Korean programmes available here for free on new streaming service

The hosts of Korean variety show Running Man (from left) Kim Jong Kook, Song Ji Hyo, Gary Kang and Haha. The popular game show will be available as fast as eight hours after it has aired in South Korea.
The hosts of Korean variety show Running Man (from left) Kim Jong Kook, Song Ji Hyo, Gary Kang and Haha. The popular game show will be available as fast as eight hours after it has aired in South Korea.PHOTO: VIU

Korean content from the four major broadcasters - SBS, KBS, MBC and CJ E&M - is available here for free on a new streaming service, Viu.

Korean programmes such as popular game show Running Man will be available with subtitles in English or Chinese, as soon as eight hours after they have aired in South Korea.

Other titles available include the upcoming KBS drama Descendants Of The Sun and SBS hit drama My Love From The Star (2013).

The Viu app, available for download on the App Store and Google Play Store, can be viewed on smartphones, tablets and computers.

This will cater to the increasing number of viewers who prefer to watch content online and will also help combat piracy, says Ms Janice Lee, managing director of Hong Kong multimedia and entertainment group PCCW Media, which is behind the Viu app.

At the launch of Viu here on Monday, she says: "If we don't provide the content on this (online platform), they will go to piracy."

"I don't think viewers are being fully satisfied. They are getting the pirated content as a make-do. If you offer them good quality service at a reasonable price, they will choose it over the pirated content."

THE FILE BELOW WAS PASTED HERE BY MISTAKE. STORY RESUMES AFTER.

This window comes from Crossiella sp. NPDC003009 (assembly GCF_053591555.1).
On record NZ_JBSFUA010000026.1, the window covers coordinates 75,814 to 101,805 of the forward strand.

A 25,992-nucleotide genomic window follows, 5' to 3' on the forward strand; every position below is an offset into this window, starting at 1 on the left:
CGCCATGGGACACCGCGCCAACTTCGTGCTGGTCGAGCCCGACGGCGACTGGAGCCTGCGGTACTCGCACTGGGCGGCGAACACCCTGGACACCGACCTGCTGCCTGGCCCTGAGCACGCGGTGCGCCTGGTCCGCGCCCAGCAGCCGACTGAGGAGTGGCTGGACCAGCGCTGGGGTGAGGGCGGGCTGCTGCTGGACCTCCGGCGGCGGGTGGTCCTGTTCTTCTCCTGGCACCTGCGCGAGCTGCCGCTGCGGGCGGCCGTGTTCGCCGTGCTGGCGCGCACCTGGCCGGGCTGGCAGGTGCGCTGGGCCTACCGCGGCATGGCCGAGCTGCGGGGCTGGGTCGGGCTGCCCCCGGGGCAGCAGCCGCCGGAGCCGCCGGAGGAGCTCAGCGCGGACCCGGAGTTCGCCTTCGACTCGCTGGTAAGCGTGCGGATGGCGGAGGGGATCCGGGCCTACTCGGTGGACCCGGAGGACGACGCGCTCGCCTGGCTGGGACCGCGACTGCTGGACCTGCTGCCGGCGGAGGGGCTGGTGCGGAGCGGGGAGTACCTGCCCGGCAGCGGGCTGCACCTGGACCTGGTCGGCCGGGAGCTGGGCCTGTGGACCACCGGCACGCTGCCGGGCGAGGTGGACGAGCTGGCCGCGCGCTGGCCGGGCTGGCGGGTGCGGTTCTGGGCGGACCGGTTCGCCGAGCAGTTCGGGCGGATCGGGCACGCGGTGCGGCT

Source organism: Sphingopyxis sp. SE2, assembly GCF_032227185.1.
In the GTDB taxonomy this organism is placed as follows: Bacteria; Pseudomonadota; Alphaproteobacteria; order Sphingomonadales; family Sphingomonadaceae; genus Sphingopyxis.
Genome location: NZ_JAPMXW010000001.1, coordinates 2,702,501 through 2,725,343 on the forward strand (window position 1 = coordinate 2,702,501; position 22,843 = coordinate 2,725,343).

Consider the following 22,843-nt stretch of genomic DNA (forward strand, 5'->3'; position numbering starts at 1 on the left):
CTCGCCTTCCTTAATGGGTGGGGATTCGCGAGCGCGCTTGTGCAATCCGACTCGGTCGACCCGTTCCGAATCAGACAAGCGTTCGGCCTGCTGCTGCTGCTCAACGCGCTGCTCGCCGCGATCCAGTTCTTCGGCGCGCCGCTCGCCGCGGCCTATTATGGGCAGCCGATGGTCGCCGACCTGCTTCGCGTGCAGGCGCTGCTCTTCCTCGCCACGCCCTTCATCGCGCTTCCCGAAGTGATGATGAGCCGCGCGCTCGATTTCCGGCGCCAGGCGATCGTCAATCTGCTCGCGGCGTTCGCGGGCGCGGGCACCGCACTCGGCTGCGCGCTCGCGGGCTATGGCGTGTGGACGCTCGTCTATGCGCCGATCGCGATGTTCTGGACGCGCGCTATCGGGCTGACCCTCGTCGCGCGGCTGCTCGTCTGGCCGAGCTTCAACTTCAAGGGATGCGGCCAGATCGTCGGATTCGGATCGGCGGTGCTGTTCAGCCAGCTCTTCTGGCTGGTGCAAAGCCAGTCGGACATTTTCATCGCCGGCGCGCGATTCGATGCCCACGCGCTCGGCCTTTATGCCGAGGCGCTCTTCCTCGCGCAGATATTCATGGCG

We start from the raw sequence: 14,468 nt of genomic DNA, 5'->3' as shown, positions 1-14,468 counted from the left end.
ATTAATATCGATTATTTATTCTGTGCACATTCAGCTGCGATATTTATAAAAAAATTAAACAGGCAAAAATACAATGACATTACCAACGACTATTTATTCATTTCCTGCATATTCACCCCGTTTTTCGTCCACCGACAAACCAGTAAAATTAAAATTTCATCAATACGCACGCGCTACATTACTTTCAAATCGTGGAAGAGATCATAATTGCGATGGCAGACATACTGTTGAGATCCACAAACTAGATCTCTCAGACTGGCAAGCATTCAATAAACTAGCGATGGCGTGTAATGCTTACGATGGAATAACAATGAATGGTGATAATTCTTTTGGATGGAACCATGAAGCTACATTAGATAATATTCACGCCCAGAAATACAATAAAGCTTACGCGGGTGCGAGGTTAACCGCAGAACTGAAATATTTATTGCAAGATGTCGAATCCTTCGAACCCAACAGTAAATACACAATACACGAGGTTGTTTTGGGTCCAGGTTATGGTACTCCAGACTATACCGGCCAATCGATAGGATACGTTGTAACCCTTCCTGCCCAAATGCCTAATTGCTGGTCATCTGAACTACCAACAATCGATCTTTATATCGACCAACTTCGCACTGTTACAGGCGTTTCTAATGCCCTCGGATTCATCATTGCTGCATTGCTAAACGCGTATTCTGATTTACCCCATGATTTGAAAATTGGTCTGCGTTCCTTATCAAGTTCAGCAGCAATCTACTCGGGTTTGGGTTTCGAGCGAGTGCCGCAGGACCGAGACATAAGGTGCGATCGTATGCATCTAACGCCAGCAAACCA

Like music streaming service Spotify, Viu will operate on a "freemium" model, where free content is offered along with premium services for those who pay. For instance, viewers may have to pay to download videos to view it offline. Details of the pricing scheme have yet to be announced.

Operations will be made sustainable with profits made from advertising and subscription fees, Ms Lee adds.

In future, Viu is looking to offer programmes from China, Japan and its own original content.

The rise of online video streaming sites, such as Netflix, could spell trouble for paid cable TV.

Viewer Sharon Chan, 40, is tempted to switch from cable TV to the app.

The freelance designer, who follows shows We Got Married and Running Man, says: "Cable TV can be pretty slow with new episodes. With the app, I can watch the shows on the go."

However, Ms Chan adds that she will continue subscribing to StarHub TV for her older family members as they are not Internet- savvy.

Telco and cable TV operator Singtel is confident that TV and the online streaming service will cater to different viewers.

Mr Goh Seow Eng, managing director of Singtel's home consumer Singapore, says: "Singtel TV is for the whole family, whereas the Viu app will be more for the individual."

He believes that online services such as Viu and Netflix complement TV.

Based on surveys done here, he says that such apps do not seem to be eating into the market share of cable TV.

In fact, Singtel will be working with Viu to provide a premium service.

Details will be announced later.

A version of this article appeared in the print edition of The Straits Times on January 13, 2016, with the headline 'Korean programmes available here for free on new streaming service'. Print Edition | Subscribe